The most important question currently facing the Wikimedia movement is how we can continue to grow our communities by attracting new editors, while helping current editors stay engaged. With all this talk of stagnating community growth, however, one thing that we haven’t focused on as much is the remarkable fact that every single day, tons of amazing volunteers are still working away on the projects, unseen and often unrecognized.
We’ve decided to remedy this lack of recognition by finding and personally thanking Wikipedians who make their 1,000th edit to articles on the project. This may not be their 1,000th edit overall, but we feel that such a milestone merits a barnstar that recognizes their contributions to free knowledge.
The overwhelming size and diversity of the Wikipedia community today means that it’s harder than ever for other contributors to notice and congratulate each other. Many of these editors probably aren’t even aware they’ve made they’ve passed such a milestone, partially due to our community’s (entirely admirable) distaste for “editcountitis“.
Our first step in the process of recognizing these editors depends on the analytical wizardry of Ryan Faulkner, formerly a data analyst for the fundraiser and now part of the team working on editor retention. Using a mirror of the live English Wikipedia database, we built a system of logging every time an editor makes his or her 1,000th edit to the article space.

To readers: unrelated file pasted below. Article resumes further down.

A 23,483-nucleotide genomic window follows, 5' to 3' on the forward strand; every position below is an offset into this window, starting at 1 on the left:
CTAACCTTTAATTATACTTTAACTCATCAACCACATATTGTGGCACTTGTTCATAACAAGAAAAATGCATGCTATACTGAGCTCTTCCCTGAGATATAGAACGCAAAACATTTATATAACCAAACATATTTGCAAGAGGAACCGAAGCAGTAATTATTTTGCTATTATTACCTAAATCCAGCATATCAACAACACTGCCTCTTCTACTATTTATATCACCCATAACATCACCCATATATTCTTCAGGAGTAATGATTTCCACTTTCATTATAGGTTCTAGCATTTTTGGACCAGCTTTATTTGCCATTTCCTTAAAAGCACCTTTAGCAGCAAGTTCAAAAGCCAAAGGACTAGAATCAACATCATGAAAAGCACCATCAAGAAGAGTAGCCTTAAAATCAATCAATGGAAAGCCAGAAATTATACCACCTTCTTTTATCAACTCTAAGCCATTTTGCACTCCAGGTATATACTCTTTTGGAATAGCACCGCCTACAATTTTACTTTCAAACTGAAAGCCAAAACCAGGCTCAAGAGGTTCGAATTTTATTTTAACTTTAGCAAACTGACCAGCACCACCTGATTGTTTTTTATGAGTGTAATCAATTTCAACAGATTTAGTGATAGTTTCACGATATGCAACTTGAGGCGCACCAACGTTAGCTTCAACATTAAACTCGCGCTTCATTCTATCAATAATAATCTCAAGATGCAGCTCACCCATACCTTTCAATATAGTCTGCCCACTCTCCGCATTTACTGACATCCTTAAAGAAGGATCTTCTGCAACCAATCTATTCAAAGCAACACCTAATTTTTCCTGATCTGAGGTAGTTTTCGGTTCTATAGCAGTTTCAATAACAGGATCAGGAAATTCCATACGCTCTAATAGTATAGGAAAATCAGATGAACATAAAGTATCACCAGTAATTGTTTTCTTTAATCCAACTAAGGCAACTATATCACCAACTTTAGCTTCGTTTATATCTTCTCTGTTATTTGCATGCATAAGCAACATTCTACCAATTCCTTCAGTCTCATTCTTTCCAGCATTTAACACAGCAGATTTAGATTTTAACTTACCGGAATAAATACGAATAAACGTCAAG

Another way we’ve described this conundrum — where there’s lots of work being done but not nearly enough recognition for good editors — is that we need more Kirk and less Spock. At the Foundation, we took this somewhat literally, as we decided to mark each 1,000 edit milestone that we log by playing the transporter sound effect from Star Trek in the sixth floor of our San Francisco office. As far as work interruptions go, getting an extremely loud (and yes, nerdy) reminder that people are donating so much of their time and energy to the encyclopedia is a great one.
This experiment likely won’t last forever or work for all 280 languages of Wikipedia. But it’s important for us as staff members to stay connected to our communities, and we have a not-so-secret hope of making this kind of appreciation something that every Wikimedia project does for itself. Look out for future announcements about how community members can take charge of this list of accomplished editors.
P.S. A special thanks to R. Stuart Geiger for helping build our logging system, and Zack Exley for inspiring and supporting this idea.